Your original point about Oregon having a state plan was a complete non sequitor to the topic at hand. If you can stretch your brain a bit, it was about tort reform. It has been PROVED that it does nothing to lower consumer costs of either care or insurance and only satisfies a relatively small number of high income professionals.

    If you care to speak to the issue, then do it. But acting like a child and changing the subject (to one you are even more ignorant on) isn’t the way to do this.

  • Superdave12

    You’re advocating federal legislation over state tort law? Wow.

    This is an issue that should be resolved among the states. I agree with many of your points, particularly the difficulty of hospitals in rural areas to hire specialists, but very much disagree with the notion that an entire field of state-common law should be preempted by Congress.

  • WillyP

    i think i’ll continue acting like a child.
    “It has been PROVED that it does nothing to lower consumer costs of either care or insurance and only satisfies a relatively small number of high income professionals.”

    And what do frivolous lawsuits do? Satisfy a VERY small number of high income professional lawyers, you think?

  • txanne

    If the republicans consider tort reform to be a major issue, and a federal one at that, why didn’t they get it done when they were in total control from 2000-2006?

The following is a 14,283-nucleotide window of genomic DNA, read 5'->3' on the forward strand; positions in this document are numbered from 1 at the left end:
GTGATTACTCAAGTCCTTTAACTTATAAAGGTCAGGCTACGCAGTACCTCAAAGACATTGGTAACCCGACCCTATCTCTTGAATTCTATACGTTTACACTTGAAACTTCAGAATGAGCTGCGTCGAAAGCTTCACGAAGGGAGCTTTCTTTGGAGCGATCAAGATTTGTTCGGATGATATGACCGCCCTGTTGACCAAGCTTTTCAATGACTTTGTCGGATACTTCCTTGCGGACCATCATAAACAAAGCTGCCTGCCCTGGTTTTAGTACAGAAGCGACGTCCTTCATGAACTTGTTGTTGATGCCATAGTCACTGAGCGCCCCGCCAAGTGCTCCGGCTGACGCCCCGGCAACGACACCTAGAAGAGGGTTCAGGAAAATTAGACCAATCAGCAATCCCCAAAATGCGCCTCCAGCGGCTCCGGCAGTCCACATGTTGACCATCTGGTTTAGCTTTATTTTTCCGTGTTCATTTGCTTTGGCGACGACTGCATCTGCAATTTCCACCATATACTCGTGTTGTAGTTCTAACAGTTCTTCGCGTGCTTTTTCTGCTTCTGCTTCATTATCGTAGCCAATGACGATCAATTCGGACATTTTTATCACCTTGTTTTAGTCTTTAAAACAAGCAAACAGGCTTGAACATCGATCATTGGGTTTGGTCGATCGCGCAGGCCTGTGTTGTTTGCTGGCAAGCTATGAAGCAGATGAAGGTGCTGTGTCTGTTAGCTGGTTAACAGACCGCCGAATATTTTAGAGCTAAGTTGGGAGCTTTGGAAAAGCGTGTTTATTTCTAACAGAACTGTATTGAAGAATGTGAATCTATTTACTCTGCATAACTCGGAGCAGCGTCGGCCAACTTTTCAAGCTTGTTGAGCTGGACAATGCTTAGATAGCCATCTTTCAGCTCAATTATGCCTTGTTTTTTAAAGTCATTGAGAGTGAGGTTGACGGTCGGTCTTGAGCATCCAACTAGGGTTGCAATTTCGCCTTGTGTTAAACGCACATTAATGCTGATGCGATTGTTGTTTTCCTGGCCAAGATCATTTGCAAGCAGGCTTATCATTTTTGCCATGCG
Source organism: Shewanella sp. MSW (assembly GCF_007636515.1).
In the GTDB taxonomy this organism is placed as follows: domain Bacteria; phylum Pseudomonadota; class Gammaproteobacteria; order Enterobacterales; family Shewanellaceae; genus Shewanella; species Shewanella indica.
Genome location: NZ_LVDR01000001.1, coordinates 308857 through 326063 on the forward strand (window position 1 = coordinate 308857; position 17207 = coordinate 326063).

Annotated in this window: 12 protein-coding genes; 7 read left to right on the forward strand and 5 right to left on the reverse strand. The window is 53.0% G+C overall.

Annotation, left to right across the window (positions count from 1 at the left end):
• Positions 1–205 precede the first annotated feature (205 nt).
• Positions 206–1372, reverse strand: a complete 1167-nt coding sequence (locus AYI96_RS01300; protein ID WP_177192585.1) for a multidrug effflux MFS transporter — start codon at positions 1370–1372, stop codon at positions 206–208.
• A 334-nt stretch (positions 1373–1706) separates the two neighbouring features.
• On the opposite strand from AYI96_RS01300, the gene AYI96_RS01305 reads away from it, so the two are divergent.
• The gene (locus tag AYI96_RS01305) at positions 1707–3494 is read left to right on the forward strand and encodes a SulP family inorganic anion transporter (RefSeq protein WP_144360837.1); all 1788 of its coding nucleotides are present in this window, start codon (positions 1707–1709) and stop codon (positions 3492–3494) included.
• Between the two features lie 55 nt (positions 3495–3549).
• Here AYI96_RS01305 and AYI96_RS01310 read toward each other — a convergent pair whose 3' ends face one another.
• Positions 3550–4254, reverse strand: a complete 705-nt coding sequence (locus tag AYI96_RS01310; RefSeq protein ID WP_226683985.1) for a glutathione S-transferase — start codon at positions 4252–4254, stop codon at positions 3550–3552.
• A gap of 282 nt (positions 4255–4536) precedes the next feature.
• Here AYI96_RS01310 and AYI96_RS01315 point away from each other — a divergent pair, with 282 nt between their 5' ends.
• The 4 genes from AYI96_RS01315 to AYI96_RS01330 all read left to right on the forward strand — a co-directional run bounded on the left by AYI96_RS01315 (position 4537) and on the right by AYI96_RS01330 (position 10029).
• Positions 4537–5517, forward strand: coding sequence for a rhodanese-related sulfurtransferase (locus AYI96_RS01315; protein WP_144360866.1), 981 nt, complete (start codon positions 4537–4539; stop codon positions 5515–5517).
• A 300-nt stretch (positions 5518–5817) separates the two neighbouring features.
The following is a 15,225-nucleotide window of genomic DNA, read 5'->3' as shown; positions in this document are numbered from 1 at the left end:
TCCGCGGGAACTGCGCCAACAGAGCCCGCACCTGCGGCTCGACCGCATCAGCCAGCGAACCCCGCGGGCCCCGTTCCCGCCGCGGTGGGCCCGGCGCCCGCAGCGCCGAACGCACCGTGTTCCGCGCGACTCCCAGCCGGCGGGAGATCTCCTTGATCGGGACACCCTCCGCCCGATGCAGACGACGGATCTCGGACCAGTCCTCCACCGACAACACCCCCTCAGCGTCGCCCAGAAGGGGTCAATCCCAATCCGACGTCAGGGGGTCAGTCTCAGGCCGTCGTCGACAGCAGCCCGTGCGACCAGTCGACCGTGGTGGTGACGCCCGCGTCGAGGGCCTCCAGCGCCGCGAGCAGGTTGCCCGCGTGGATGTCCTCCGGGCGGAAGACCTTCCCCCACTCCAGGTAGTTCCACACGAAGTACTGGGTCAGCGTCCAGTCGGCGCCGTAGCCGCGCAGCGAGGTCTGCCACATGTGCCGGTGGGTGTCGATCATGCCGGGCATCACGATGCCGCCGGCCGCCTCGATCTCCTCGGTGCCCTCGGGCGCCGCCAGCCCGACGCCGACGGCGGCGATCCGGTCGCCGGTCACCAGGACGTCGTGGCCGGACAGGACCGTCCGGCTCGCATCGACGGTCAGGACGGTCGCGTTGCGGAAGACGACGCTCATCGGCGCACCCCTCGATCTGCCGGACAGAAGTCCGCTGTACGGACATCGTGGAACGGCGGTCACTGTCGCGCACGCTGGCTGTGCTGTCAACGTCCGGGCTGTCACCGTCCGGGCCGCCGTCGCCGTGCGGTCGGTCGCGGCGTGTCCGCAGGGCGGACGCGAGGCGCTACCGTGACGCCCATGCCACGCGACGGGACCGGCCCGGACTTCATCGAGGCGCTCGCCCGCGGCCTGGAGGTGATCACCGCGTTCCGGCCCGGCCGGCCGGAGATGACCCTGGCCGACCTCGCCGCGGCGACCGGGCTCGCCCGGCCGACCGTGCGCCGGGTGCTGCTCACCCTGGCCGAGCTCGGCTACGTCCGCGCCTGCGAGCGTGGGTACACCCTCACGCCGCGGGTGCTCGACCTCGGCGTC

• aDude

    Actually, if you are a good Federalist, you will believe that this is an issue that should be solved at the state level (where, as indicated, many states have enacted tort reform). Otherwise you are saying that the Federal government should tell state judiciaries how to operate, and that clearly violates the concept of Federalism. Liberals aren’t real fond of Federalism, so they don’t feel constrained when it comes to violating the division between state powers and Federal powers. But Conservatives should not cross that line.

    Most of the data I’ve seen shows that, at best (worst), malpractice claims, trials, and defensive medicine related to malpractice represents around 1% to 2% of overall medical costs. Obviously it is a significant cost for some specialties, and a negligible cost for others.

  • Healthcare Update Part 2

    [...] The Illinois Supreme Court delayed a decision on medical malpractice reforms enacted in that state. Was it because of a call from the White House? [...]

  • Health Care Update Part 2

    [...] “The Illinois Supreme Court delayed a decision on medical malpractice reforms enacted in that state. Was it because of a call from the White House? [...]

  • LenM

    I was thinking of the recently passed health care bill and the fact that medical malpractice insurance reform was not included will hinder any possible good this will do for our current health care situation. I do think that with the boomers retiring, and the fact that a lot of them are unhealthy….this is going to lead to a potential shortage of doctors to treat the sick. We already see doctor shortages in areas where the average age is 55+.

    High population areas, such as Chicago (Cook County), is one of the worst places to practice. I’m concerned that as the need for physicians rise, they will all be running for the borders to find a place to practice….if other states can actually follow Texas, without the courts intervening and implement Tort Reform. Will the lack of med-mal insurance reform cause doctors to leave? I guess time will tell…..

    I found this site that shows the average medical malpractice insurance rates for a doctor in each state. It’s crazy to see what surgeons and OB/GYN’s pay in Chicago!